PCN News

Certification Services Department – September 2022 

Qualifications & Certification Talk

BINDT COVID-19 temporary extension policy

The BINDT COVID-19 temporary extension policy ended on 31 August 2022 and no further applications will be accepted. If you are eligible, you may apply to pcn@bindt.org for a deferred/late approval application (PSL28, with fees included in form PSL35).

For up-to-date forms, visit: www.bindt.org/certification/pcn-exam-requirements-and-document-download If you are not eligible for deferred/late approval you should contact an Authorised Qualifying Body (AQB) for initial examination. 

Pressure Equipment Directive 2014/68/EU (PED)

All PCN holders who hold the relevant method/sector combinations should have now applied for approval.

You may not currently work in accordance with the Pressure Equipment Directive (PED); however, it is recommended that you seek validation with WQ-iC Ltd should you ever need recognition of compliance with the Directive in the future.

Previously as an EU member we had automatic recognition; however, since the implementation of Brexit we had to seek an alternative agreement.

For further information and steps to obtain approval, please use the link to the information at: www.bindt.org/Certification/pressure-equipment-directive

Third-party accreditation and how it relates to BINDT’s Personnel Certification Scheme

What is third-party (central) certification?

Third-party (or central) certification is an independent certification that complies with European and international standards ISO 9712 and ISO 18436. Independent certification means that personnel are required to pass examinations that are devised and set by professional examiners authorised by a Certifying Body, which has overall control over the certification process it operates.

The main advantage of such a system is that independently awarded verifiable certification carries wider recognition and acceptance. The Personnel Certification in Non-Destructive Testing (PCN) Scheme offers a system whereby certification of non-destructive testing (NDT) and condition monitoring (CM) personnel can be carried out in accordance with European and international standards by an Authorised Qualifying Body (AQB). An AQB is defined as: ‘A body, independent of any single predominant interest, authorised by the Independent Certifying Body to prepare and administer examinations to qualify NDT personnel.’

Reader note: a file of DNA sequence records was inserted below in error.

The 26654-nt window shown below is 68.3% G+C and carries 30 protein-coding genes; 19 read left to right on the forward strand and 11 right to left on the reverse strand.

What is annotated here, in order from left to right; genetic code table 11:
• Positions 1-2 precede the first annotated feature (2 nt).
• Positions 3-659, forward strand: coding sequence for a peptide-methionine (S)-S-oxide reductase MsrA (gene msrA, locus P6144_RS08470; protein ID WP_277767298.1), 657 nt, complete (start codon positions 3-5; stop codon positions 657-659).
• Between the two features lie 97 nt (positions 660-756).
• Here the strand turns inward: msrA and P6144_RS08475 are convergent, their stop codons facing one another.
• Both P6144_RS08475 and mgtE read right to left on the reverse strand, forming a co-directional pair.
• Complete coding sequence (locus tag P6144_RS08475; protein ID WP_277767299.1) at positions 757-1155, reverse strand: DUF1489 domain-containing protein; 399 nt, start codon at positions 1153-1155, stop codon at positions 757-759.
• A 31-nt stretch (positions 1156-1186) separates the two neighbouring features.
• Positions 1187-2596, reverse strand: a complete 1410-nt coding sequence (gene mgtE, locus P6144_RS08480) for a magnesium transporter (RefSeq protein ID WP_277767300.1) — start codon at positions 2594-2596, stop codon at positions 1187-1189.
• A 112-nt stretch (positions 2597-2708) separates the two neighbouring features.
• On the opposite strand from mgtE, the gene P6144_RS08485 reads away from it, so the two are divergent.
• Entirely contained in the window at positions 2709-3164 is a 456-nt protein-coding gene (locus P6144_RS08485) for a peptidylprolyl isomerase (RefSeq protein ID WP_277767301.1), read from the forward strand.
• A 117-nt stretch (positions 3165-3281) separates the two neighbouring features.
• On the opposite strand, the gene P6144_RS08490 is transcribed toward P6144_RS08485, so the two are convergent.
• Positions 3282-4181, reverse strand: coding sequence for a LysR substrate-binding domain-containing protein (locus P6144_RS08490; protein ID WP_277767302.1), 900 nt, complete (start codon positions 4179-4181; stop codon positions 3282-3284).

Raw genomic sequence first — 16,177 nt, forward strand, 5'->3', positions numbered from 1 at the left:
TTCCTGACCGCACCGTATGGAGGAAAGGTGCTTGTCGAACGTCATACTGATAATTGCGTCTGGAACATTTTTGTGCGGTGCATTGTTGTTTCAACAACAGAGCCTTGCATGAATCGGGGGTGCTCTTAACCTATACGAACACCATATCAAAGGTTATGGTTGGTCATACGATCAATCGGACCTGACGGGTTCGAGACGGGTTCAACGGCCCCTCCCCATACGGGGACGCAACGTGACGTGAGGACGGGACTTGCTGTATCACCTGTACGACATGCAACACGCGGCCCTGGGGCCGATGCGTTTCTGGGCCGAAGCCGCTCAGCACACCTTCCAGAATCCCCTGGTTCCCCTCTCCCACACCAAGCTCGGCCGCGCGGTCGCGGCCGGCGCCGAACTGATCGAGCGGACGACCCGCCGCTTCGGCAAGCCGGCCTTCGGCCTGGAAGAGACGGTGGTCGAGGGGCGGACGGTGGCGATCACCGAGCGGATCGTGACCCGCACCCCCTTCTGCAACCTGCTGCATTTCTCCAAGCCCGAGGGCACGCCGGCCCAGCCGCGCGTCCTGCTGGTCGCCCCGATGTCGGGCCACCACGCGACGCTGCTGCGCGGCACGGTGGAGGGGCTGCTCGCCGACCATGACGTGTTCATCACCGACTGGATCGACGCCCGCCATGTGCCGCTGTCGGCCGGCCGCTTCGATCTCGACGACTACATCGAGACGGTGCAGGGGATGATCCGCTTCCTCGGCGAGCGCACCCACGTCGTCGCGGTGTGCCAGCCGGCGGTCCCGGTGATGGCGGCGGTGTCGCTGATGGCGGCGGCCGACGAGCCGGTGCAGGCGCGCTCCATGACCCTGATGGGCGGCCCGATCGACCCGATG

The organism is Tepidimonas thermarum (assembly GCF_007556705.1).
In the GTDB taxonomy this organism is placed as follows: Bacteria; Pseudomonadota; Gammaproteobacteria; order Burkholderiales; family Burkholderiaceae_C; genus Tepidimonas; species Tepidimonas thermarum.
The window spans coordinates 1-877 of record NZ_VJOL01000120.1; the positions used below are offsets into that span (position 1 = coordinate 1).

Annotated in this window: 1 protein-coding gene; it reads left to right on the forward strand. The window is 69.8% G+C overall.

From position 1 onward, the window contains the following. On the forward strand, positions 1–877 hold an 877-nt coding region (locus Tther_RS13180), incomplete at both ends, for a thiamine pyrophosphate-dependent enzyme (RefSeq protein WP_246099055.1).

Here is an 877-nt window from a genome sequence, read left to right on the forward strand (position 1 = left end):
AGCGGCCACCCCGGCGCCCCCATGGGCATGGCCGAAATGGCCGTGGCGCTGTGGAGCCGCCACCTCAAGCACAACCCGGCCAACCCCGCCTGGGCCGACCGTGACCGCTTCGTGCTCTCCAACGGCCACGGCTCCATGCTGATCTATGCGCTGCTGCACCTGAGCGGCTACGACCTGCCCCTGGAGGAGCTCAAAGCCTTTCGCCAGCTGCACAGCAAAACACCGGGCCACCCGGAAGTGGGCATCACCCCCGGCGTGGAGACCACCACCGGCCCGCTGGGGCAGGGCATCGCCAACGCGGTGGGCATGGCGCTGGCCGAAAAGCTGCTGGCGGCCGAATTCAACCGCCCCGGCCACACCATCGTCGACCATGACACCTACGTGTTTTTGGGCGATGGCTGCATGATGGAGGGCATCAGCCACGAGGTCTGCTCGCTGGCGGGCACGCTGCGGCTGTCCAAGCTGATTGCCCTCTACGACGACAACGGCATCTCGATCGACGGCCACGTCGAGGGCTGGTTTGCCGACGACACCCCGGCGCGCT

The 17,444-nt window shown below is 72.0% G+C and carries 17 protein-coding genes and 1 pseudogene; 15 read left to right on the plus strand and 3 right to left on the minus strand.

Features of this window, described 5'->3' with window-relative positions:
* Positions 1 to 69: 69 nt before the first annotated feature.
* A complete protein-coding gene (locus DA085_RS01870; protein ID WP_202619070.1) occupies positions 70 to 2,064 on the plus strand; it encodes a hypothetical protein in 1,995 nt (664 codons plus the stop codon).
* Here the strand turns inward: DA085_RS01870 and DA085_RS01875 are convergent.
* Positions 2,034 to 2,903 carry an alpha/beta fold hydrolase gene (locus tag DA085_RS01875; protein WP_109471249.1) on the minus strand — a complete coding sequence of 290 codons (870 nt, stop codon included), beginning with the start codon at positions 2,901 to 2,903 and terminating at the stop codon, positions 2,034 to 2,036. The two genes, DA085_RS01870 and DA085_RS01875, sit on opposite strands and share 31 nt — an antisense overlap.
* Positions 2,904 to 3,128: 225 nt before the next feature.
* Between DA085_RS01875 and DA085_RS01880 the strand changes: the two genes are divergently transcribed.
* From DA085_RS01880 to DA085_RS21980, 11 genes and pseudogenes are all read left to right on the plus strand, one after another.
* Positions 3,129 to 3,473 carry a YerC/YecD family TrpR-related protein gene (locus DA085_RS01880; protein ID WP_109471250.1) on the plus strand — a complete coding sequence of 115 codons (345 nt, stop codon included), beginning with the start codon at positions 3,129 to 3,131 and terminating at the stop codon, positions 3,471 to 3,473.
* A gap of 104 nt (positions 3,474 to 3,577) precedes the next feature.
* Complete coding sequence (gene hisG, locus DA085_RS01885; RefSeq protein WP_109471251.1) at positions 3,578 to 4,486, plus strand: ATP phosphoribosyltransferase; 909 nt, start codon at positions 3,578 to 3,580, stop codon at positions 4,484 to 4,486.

Types of accreditation:

One of BINDT’s key propositions is personnel certification, which it provides through the PCN Scheme, covering programmes that include NDT and CM across a number of industry and product sectors. BINDT is a Personnel Certification Body (PCB) accredited to ISO 17024 ‘Conformity assessment – General requirements for bodies operating certification of persons’, accredited by the United Kingdom Accreditation Services (UKAS), reference: 0030 (accredited to ISO/IEC 17024:2012 to provide certification of persons against EN ISO 9712:2012).

PCN is a central (or third-party) certification scheme, as opposed to an employer-based (or second-party) certification scheme, which means that a certificate issued under the scheme indicates conformance to an international standard and competence to undertake certain prescribed NDT or CM tasks.